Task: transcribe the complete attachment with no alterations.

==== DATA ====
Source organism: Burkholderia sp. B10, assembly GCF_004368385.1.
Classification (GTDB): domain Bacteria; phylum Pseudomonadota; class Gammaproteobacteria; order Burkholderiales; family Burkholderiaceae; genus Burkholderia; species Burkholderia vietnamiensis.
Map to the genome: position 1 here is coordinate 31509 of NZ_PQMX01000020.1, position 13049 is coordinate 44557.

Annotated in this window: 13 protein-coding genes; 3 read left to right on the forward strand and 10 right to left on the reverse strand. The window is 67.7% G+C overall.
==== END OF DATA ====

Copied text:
Source organism: Burkholderia sp. B10, assembly GCF_004368385.1.
Classification (GTDB): domain Bacteria; phylum Pseudomonadota; class Gammaproteobacteria; order Burkholderiales; family Burkholderiaceae; genus Burkholderia; species Burkholderia vietnamiensis.
Map to the genome: position 1 here is coordinate 31509 of NZ_PQMX01000020.1, position 13049 is coordinate 44557.

Annotated in this window: 13 protein-coding genes; 3 read left to right on the forward strand and 10 right to left on the reverse strand. The window is 67.7% G+C overall.